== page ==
0.0424

Sex (female vs. male)

1.188

0.347–4.066

0.7835

Histologic subtype (biphasic vs. epithelioid)

4.502

0.81–25.026

0.0856

Residual disease (>0.5 vs. <0.5 cm)

7.657

1.991–29.456

0.0031

Contrast-filled compartment volume (cm3)

1.002

1.000–1.004

0.0341

Contrast-filled compartment surface area (cm2)

0.999

0.998–1.000

0.0201

Overall model

<0.0001

All variables with p < 0.1 in the univariate analysis were included in the multivariate model

Overall survival was measured from the time of intraperitoneal catheter placement

CI confidence interval

We used linear regression with posttreatment GFR as the outcome and included pretreatment GFR and BSA, along with volume and surface area as covariates, as well as the two-way interaction between volume and BSA (the only two-way interaction to reach statistical significance). We found that, controlling for pretreatment GFR, BSA, surface area, and the interaction between volume and BSA, the volume of the contrast-filled compartment had a statistically significant positive relationship with posttreatment GFR (p = 0.0167; Table 4). The interaction between volume and BSA is illustrated in Fig. 2.
Table 4

Final linear regression model using posttreatment GFR (cc/min) as outcome

Covariate (linear regression model)

Estimated regression coefficient

p value

Pretreatment GFR (cc/min)

0.802

<0.0001

Body surface area (m2)

69.969

0.0182

Contrast-filled compartment volume (cm3)

0.154

0.0167

Contrast-filled compartment surface area (cm2)

−0.003

0.5893

Interaction between volume and body surface area

−0.07

0.026

Overall model

<0.0001

Multivariate linear regression model, including only those two-way interactions with p < 0.05

GFR glomerular filtration rate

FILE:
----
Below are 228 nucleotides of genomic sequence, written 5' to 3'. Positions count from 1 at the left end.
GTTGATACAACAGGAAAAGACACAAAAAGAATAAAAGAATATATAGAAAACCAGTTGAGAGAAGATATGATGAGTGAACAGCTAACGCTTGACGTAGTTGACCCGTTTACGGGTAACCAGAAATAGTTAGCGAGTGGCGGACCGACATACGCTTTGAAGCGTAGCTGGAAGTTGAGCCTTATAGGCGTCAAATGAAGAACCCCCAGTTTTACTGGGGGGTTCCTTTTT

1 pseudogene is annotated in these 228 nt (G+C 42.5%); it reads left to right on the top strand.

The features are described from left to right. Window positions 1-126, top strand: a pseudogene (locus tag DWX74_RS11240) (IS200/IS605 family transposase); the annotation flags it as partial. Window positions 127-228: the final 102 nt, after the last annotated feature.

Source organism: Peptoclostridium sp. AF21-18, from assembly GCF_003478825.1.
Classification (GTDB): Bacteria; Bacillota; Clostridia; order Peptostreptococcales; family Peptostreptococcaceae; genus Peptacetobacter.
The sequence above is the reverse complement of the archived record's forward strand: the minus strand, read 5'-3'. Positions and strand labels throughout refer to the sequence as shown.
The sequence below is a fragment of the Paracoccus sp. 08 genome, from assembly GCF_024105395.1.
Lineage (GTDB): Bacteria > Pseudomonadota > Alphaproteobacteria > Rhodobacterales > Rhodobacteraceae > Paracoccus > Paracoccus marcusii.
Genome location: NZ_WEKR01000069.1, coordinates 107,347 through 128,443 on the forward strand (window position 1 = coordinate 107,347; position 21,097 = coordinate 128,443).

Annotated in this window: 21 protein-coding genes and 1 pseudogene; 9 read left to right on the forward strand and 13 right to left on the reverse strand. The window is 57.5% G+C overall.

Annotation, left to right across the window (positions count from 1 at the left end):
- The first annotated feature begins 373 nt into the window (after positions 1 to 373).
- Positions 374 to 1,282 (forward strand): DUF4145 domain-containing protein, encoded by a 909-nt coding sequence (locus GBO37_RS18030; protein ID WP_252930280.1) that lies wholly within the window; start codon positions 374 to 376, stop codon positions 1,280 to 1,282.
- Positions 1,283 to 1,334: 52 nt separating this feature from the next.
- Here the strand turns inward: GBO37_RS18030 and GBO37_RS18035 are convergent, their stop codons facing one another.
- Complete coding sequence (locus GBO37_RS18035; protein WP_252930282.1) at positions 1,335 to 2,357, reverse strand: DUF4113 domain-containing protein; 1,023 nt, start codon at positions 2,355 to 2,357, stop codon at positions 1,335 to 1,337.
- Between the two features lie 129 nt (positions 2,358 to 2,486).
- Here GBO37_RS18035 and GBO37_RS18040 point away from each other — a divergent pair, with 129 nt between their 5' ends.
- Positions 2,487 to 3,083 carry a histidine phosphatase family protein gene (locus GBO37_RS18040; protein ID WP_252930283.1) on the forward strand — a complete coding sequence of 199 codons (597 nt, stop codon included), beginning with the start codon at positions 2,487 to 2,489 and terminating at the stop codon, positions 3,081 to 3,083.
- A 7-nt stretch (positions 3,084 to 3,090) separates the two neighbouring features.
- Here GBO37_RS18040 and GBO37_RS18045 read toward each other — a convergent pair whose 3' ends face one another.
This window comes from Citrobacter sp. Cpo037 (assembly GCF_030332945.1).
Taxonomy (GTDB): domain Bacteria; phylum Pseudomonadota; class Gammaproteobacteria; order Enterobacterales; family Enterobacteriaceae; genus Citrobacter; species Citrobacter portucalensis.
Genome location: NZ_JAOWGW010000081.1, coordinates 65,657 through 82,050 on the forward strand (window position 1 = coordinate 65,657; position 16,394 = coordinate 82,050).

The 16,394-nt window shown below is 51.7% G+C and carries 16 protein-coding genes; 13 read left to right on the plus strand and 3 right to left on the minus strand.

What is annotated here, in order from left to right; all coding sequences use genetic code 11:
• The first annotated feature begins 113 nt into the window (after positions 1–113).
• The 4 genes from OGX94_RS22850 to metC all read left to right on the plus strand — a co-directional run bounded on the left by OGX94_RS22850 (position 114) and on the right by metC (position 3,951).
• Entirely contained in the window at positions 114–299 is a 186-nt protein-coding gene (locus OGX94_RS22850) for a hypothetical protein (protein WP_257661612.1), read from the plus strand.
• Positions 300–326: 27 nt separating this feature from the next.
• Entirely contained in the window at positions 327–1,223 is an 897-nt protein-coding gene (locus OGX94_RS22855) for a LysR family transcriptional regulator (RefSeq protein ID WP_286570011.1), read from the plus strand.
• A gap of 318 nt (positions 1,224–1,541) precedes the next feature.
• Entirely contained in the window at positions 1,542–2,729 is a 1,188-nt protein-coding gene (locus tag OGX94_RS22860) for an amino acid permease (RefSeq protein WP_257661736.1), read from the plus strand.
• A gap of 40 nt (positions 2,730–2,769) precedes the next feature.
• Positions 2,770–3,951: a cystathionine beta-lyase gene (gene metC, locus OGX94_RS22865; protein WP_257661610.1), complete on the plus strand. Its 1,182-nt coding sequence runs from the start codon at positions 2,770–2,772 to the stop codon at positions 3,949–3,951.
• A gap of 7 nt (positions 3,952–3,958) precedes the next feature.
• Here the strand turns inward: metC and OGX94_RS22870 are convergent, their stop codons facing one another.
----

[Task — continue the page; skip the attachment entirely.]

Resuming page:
https://static-content.springer.com/image/art%3A10.1245%2Fs10434-013-2976-8/MediaObjects/10434_2013_2976_Fig2_HTML.gif
Fig. 2

Predicted posttreatment glomerular filtration rate (GFR). For a patient with a pretreatment GFR of 100 cc/min and a contrast-filled compartment surface area set at the sample mean (1,262 cm2), comparing body surface area set at the sample mean ± one standard deviation (low, average, and high BSA) and contrast-filled compartment volume set at the sample mean ± one standard deviation (low, average, and high volume)

To validate whether the effect of BSA on posttreatment GFR was related to systemic cisplatin levels, we analyzed the relationship between BSA and cisplatin plasma AUC in seven patients undergoing HIPEC using linear regression. We found that higher BSA was associated with lower plasma AUC during HIPEC (estimated regression coefficient = −89.7 mg/min/L/m2, p = 0.0381).

Discussion

Our data suggest that larger surface areas of the compartment available to chemotherapy administered by IP catheters are associated with improved overall survival in MPM patients. This is consistent with the rationale for IP treatment of peritoneal surface-spreading malignancies: direct drug contact with a larger peritoneal surface area means that more drug is directly delivered to potential areas of tumor spread.2 Controlling for surface area, larger volumes were associated with decreased survival, suggesting that a high surface area-to-volume ratio of the contrast-filled compartment is optimal. This is consistent with the observation that loculated intraperitoneal compartments are more spherical, whereas free-flowing intraperitoneal compartments have irregular edges corresponding to the peritoneal organs, notably the small bowel. In addition, a higher surface area-to-volume ratio ensures that a larger proportion of the infused chemotherapy is in close proximity to peritoneal surfaces.